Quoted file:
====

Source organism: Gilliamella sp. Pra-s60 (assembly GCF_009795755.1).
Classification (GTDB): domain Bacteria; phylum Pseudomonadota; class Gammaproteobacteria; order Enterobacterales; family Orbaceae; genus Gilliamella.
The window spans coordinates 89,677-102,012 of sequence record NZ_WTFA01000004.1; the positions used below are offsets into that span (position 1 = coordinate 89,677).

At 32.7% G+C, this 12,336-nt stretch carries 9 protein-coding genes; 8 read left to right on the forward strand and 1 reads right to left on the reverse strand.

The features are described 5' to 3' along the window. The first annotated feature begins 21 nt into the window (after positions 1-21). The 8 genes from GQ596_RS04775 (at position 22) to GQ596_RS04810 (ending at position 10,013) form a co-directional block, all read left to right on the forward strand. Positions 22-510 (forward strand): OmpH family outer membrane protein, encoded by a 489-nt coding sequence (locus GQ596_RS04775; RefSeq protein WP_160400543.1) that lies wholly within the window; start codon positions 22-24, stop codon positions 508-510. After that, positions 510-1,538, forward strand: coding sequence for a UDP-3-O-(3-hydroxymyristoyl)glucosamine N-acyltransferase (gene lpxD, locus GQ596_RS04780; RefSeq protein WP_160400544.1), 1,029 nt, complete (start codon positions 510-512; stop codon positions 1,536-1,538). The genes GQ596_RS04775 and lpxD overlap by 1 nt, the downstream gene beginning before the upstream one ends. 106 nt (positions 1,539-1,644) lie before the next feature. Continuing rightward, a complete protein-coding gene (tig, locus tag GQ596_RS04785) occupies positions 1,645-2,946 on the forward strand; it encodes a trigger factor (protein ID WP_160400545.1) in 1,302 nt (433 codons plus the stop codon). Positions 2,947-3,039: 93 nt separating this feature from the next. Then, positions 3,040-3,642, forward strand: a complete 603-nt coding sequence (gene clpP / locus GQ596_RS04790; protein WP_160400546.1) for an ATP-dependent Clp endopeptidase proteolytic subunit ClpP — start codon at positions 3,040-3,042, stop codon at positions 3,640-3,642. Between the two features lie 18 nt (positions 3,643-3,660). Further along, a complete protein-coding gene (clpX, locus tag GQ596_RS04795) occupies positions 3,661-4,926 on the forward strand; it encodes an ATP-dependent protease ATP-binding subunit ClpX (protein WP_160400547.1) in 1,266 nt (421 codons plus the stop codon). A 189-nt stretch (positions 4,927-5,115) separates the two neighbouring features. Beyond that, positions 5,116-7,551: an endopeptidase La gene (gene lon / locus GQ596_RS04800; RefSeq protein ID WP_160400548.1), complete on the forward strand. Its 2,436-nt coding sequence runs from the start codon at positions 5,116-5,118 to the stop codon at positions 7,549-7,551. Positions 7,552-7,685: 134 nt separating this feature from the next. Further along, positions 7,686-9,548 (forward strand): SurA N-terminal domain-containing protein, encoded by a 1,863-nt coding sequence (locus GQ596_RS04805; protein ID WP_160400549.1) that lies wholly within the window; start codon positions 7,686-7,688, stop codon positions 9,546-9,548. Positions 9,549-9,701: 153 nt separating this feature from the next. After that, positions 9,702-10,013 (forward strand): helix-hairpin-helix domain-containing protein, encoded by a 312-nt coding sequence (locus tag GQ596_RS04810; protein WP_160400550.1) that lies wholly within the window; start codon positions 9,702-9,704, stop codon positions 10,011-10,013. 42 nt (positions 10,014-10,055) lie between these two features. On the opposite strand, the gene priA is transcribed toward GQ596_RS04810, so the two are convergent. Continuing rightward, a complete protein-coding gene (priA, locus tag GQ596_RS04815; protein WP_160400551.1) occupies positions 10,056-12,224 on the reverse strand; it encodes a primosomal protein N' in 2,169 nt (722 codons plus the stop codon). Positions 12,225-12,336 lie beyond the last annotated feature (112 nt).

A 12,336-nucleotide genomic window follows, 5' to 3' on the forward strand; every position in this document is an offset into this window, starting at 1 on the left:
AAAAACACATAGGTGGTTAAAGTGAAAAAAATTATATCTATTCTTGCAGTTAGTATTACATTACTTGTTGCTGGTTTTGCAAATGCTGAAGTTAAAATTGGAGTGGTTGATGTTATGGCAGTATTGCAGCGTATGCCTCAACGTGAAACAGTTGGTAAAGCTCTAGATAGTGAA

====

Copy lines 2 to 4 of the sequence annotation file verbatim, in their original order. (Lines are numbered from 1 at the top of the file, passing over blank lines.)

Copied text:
Classification (GTDB): domain Bacteria; phylum Pseudomonadota; class Gammaproteobacteria; order Enterobacterales; family Orbaceae; genus Gilliamella.
The window spans coordinates 89,677-102,012 of sequence record NZ_WTFA01000004.1; the positions used below are offsets into that span (position 1 = coordinate 89,677).

At 32.7% G+C, this 12,336-nt stretch carries 9 protein-coding genes; 8 read left to right on the forward strand and 1 reads right to left on the reverse strand.